With a similar gameplay is the newer CardLine line of games. Tackling subjects such as dinosaurs, animals, and the world’s nations, players put cards in order of size, population, weight, height, or GDP, among others (depending on the game). This one is usually more difficult than Timeline, as the cards are filled with information that we don’t tend to learn in school. Read my full review of both lines of games.
Acquire’ has become a classic in tabletop gaming, but it’s gone through several editions and has at times been out of print and hard to find. So the good news is that Hasbro recently grabbed the license and will make the game available at most major retailers. The game practically defined the stock holding mechanic and can be scaled up or down for young or experienced players. Players compete strategically against other venture capitalists to build the city, merge businesses, and capitalize on shares in the most lucrative corporations. As an investor in the race to make the most money, players need to buy, sell, and trade the right stocks at the right time. ‘Acquire’ is a game that belongs in almost everyone’s collection.
Battle for Vedros: The perfect introduction to ‘Warhammer 40K’Warhamer 40,000: Battle for Vedros (available 23 November)
Suggested By: Robin Brooks
Mfg: Games Workshop
Price: $54.99 (Available in the US only)
Purchase: Warhamer 40,000: Battle for Vedros
If you’re looking for a way to introduce your children to the world of wargames, Games Workshop, and Warhammer 40,000 , then Battle for Vedros is the product for you. The company have repurposed some older miniatures, simplified the rules and made a low-price introduction into the world of miniatures and wargaming. This is a two pronged assault (when combined with the Build and Paint starter set), that brings the entry age to around 10+. There’s an argument to say that Battle for Vedros is the gateway drug to a plastic crack addiction, but if a being geek isn’t about having a some sort of collectible obsession, then I’m doing it wrong! Whether its painting the figures or playing the game, this is the perfect package. For my full review, click here.
This game came as one of the nicest gaming surprises of the year for us. Legends of Andor is a cooperative game in a fantasy setting that incorporates elements of role-playing, storytelling, and choose your own adventure-style gameplay. Linked scenarios present players with various narratives and prescribed quests. Everyone must work together to capitalize on strengths, employ unique powers, spread out over the land of Andor, and successfully complete each quest before time runs out. And even though the box says ages 10+, the cooperative nature of the game makes it perfectly playable for younger gamers. Expansions are also available with more maps and quests and to allow for 5-6 players.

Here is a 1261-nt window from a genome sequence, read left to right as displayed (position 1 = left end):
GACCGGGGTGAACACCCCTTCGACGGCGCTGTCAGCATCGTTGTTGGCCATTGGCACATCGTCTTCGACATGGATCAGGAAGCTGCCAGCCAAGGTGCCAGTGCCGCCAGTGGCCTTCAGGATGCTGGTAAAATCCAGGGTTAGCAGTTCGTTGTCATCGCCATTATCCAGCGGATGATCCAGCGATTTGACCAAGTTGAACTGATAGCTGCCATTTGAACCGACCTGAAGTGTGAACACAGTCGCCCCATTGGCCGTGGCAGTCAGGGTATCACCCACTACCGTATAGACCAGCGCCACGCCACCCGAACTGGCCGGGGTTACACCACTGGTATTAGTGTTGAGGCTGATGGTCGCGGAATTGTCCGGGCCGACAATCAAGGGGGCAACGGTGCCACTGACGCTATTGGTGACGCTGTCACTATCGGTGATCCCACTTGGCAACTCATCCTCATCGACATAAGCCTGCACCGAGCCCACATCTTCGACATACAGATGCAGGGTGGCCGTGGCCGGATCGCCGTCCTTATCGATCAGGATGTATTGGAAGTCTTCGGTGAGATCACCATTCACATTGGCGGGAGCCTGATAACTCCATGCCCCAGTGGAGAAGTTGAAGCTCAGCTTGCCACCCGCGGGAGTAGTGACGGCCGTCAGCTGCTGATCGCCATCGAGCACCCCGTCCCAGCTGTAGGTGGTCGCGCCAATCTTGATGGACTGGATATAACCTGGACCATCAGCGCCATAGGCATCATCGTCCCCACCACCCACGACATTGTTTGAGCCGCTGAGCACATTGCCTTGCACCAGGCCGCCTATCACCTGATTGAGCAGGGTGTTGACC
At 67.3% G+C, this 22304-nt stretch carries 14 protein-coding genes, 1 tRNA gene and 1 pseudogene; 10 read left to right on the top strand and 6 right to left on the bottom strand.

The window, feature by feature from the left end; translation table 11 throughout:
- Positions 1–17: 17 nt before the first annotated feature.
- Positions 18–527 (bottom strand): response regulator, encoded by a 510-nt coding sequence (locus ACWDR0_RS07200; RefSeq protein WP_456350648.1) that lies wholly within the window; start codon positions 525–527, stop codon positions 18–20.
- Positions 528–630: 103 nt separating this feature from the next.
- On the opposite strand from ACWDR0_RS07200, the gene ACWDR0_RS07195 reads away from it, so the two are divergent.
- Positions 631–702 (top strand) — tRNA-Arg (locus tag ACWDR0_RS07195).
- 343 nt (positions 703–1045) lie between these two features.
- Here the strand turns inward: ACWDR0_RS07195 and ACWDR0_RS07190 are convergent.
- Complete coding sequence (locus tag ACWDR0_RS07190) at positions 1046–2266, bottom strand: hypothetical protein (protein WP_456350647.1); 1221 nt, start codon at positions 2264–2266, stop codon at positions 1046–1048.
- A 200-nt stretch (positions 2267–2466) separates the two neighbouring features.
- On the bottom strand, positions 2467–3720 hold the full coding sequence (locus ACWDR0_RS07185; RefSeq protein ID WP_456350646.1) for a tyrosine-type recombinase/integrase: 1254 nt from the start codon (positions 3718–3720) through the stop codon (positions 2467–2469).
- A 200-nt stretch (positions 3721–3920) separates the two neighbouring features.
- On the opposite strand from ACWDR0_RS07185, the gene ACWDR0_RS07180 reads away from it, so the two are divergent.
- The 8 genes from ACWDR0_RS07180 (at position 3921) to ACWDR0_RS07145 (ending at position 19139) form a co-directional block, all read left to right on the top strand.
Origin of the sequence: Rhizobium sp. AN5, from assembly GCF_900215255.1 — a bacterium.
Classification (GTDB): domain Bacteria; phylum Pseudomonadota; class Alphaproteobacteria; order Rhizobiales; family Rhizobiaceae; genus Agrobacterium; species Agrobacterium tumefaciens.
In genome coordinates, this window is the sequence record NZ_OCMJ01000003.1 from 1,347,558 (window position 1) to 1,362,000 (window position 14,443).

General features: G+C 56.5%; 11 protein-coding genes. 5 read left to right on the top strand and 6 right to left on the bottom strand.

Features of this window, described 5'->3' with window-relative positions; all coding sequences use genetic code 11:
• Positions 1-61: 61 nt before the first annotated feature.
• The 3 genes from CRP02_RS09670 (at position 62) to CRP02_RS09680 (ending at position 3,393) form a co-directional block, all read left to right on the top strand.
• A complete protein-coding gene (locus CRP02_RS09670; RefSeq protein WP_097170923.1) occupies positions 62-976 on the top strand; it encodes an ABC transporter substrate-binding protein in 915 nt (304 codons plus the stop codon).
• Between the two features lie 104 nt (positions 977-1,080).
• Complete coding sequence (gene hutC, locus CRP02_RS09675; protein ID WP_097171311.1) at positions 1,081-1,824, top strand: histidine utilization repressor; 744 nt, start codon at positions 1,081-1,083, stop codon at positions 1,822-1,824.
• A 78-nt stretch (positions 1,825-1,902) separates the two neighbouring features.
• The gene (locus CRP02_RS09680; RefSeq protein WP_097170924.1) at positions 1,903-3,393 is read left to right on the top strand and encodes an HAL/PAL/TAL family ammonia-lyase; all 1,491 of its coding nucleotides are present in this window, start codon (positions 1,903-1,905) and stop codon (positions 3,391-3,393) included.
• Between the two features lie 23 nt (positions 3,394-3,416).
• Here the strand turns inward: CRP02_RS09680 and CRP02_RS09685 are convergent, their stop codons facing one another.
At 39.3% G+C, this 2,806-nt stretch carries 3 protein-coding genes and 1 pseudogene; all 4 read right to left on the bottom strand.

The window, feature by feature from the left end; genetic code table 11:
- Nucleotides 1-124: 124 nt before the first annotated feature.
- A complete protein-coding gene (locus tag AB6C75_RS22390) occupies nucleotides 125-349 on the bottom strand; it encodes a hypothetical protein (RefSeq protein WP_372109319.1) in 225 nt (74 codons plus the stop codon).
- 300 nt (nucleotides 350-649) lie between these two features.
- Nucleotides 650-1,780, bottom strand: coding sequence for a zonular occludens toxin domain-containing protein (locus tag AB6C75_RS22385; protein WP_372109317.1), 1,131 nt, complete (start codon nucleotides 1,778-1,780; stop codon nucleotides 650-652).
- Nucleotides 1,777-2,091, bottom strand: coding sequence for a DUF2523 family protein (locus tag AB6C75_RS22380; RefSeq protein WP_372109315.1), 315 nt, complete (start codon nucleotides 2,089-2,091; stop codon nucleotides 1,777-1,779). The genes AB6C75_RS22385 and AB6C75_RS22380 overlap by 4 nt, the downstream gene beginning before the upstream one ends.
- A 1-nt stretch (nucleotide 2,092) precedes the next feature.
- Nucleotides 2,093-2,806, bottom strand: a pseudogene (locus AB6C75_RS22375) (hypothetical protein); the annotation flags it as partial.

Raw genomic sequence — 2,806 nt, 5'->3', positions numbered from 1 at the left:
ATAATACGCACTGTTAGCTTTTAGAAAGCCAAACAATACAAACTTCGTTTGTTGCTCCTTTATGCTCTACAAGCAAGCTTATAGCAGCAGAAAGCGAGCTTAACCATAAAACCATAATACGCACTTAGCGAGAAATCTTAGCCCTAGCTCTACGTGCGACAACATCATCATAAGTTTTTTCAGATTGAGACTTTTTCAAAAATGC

Every tabletop gamer dreams of the perfect game. With Dominion, you’ve hit gold. Though this is not a new game it is still a timeless gift. Dominion is a deck-building game, which means players compete to build their deck as they play. By hiring peasants, claiming land, and constructing buildings, you are out to carve an epic kingdom and bring civilization to the vulnerable masses. Dominion also features 25 unique options, for hundreds of possible combinations, meaning every game will be a new thrill.
The Dungeons and Dragons Starter Set is a great way to give the gift of imagination to your Geek this holiday season. With this kit, players have everything they need to begin playing the world’s greatest roleplaying game. A basic breakdown of the rules, premade characters, dice, and an adventure means that players don’t have to invest gobs of money to start. They can just dive in and save the world from countless evils with their epic heroes, bringing peace and prosperity to the multiverse. D&D is a world without limits, which has brought decades of fun to players around the world. Would you give anything less to your Geek?
I don’t buy a whole lot of tabletop games, but every once in awhile, I play a game or read a review, and I know I have to have it. When I read GeekDad Dave’s review of Hit Z Road, I knew I had to have it. Hit Z Road is the only game I’ve purchased all year, and I am glad I did. Ironically, its not the gameplay that drew me to the game at all, but the game design. You can read about it in detail in Dave’s review, but in a nutshell, the game is designed as if a young boy with his family on a road trip across a zombie apocalypse United States had pieced it together from found items. The design alone is worth the investment, but I guarantee you’ll enjoy it. Best of all, if you’re like me and have a hard time finding time to play with others, it can also be played solo!
I don’t get to play a whole lot of D&D these days, but I do still enjoy reading D&D books. In high school, I bought and read D&D books for years before ever actually playing a game. Cracking open the latest D&D book, Volo’s Guide to Monsters, brought back all those memories. Volo’s is a great resource for DMs and players because it offers a breadth of details on a lot of monsters that you might not get otherwise. It can certainly enhance the flavor a DM sprinkles in the game, and can open up new possibilities for really creative PCs. For more details, check out GeekDad Jim Kelly’s review.